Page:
Lambda. Leadership. Sororities and fraternities have large executive boards with officers that rotate once or twice a year. This provides ample opportunities for leadership positions that not only mold and govern the chapter, but also look great on resumes after college.

Mu. Moolah. Joining a house can be expensive. Initiation fees, membership dues and chapter fees for social functions will cost a hefty chunk of change. However, most chapters are willing to help out those who are unable to pay dues and also offer scholarships to members needing tuition assistance.

Nu. Networking. Greek houses are like gigantic webs that connect college kids with professionals in hundreds of fields. Greek alumni associations are a great resource to use when job or internship searching because graduates are usually happy to help a sister or brother out.

Xi. X-pledge. If you join a house and hate it, you can always quit. It’s frowned upon, but fraternities and sororities understand if you have a genuine reason for dropping out.

Omicron. Om. Need a yoga buddy? Someone to walk with you to class or accompany you to a movie? With a houseful of brothers or sisters you’ll never have to go anywhere alone.

Pi. Parties. Yes sororities and fraternities host parties, no they’re not (always) like the frat parties you see in movies.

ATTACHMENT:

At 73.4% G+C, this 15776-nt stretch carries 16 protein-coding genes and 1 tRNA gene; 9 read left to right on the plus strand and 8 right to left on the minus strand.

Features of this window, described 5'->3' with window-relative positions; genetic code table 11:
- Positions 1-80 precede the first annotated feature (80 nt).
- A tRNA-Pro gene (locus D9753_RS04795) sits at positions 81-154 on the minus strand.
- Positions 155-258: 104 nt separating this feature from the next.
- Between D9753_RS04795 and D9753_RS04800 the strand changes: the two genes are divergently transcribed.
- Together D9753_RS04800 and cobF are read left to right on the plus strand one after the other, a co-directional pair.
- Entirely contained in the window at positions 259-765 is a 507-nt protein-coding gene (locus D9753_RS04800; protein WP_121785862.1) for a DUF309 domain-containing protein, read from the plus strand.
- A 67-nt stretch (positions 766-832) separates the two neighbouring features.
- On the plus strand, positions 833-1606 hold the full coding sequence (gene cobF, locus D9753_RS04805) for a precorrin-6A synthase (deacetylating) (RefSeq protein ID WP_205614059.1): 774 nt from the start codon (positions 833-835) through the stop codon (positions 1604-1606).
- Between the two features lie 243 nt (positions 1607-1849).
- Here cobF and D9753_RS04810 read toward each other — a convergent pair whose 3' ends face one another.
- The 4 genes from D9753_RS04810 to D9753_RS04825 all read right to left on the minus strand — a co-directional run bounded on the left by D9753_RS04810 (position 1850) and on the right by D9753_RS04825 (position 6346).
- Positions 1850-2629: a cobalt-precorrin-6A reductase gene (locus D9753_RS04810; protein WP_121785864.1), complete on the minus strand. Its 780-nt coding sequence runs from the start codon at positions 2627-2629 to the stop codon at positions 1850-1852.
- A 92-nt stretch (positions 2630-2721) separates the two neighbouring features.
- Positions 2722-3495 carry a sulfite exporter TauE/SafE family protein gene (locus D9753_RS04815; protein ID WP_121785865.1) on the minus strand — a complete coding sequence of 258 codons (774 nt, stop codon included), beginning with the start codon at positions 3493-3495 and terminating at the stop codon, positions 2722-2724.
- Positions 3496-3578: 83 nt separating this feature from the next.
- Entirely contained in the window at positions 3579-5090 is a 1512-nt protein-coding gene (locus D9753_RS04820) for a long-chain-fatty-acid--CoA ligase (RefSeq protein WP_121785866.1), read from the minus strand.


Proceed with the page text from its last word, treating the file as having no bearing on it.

Rho. Reputation. It is important to consider the reputation of each Greek house before you pick one, but don’t rule a house out based on its stereotype. Meet the members and then decide if it is where you belong.

Sigma. Support System. I know it sounds sappy, but frats and sororities offer great support systems for their members. If you want to run for student body president, your house will help you campaign. If you start a club, your sisters will join. If you get in a bar fight, your brothers will (hopefully) get your back.

Tau. Test files and tutors. Because academics should always come first, many houses have created files of old study guides and tests to study with. Some fraternities and sororities will even pay for tutors if members need help in classes.

Upsilon. Umpteen t-shirts. If you decide to join a Greek house you can expect to graduate with enough themed t-shirts to clothe the entire population of Wyoming.

Phi. Philanthropy. Every national Greek organization has a philanthropy that they support and campus chapters often have local charities they give to as well. Causes can range from cleaning up highways to raising funds for children’s hospitals, and they give members an opportunity to be involved in their communities.

Chi. Cheap rent. Living in Greek houses on campus is often cheaper than living in dorms or off-campus apartments, and meals are usually included.

Psi. Size matters. Individual chapters can range from less than ten members to almost 300 depending on the university. A smaller house will allow you to know every member personally and it will be easier to play a large role within the chapter. A house with more members will contain a more diverse group of people, have a significant presence on campus and will host bigger social functions more often.

Omega. Overwhelmed? Check out the houses during recruitment or “rush” and see if Greek life is for U-psilon.